The Color Purple

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“The Calligraphers answer back at Said Akl” Al-Alam Al-Arabi, March 31, 1968

In the beginning, there were Phoenicians. More recently, there was Lebnaan, reminding the Lebanese of their beginnings. The paper’s founder and editor, Said Akl, deplored classical Arabic and printed his own language in its place: “Lebanese,” he called it, a Latinate version of colloquial Arabic, rooted in ancient Phoenician script.

Akl’s approach to the spoken Arabic was controversial from the start. Especially critical were calligraphers, who insisted that the language was inseparable from the script itself. But for Akl the Arabic language was the Lebenssprache of its speakers in their own place and time. He didn’t advocate a literal return to the language of the Phoenicians, but rather to the spirit of their contribution to all languages, the phonetic alphabet. He might have found more allies if he were not given to proclamations like “I would cut off my right hand just to not be an Arab.”

Akl signed his contributions to Lebnaan “Melqart, king of the city,” after the legendary demigod and protector of the Phoenician city of Tyre. His cosmology had a similarly epic scope. For Akl, Lebanon was the center of the universe, the seat of Canaan; its people, the ancestors of the Jews, had invented the written word, the color purple, and Europe.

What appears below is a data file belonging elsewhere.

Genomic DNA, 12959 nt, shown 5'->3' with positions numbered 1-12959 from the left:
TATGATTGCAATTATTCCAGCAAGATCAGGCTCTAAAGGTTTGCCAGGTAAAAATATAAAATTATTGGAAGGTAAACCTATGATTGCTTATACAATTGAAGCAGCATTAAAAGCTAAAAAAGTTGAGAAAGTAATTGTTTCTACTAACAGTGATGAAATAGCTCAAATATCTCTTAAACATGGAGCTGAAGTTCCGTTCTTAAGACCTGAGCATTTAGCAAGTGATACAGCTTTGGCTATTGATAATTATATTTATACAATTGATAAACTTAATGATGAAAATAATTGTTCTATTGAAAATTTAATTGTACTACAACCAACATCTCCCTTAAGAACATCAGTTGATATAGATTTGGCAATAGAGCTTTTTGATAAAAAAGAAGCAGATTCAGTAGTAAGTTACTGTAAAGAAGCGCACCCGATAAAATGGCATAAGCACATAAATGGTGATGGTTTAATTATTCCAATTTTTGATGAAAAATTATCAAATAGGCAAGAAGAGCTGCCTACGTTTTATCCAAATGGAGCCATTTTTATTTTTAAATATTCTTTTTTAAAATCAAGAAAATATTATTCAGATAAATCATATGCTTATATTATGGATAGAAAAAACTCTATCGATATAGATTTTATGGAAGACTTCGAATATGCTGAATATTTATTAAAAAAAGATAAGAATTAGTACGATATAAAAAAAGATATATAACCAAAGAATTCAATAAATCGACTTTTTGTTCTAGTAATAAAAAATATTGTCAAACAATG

Though Akl’s own personal journey was and remains idiosyncratic — it was the poet who suggested to General Michael Aoun to begin his speeches with “O Great People of Lebanon” rather than, say, “Ladies and Gentlemen” — his desire to create a new form equal to the task of representing contemporary speech was something he shared with many of his political enemies. A secularizing Pan-Arbaism was one of the forces driving the movement to formalize Modern Standard Arabic as a literary language not exclusively rooted in the Qur'an. A similar animus towards ecclesiastical authority led to the Latinization of the Turkish alphabet in 1928 as part of Mustapha Kemal’s modernization project. And a very different form of neo-Arabic has achieved far greater success across the Arab-speaking world — an unintended consequence of the rise of text messaging, whose practitioners deploy a combination of Roman characters and Arabic numerals to express the full range of Arabic consonants.

Lebnaan persisted for nearly fifteen years, despite finding limited favor among the people it aimed to seduce. (Not only was the language invented, it was an idiom specific to his hometown.) Yet it has readers. “In the Soviet Union,” vouched S. Yazimoov, the Soviet ambassador to the country, in a 1984 issue, “when we want to know what’s happening in Lebanon, we always read what Said Ald writes.”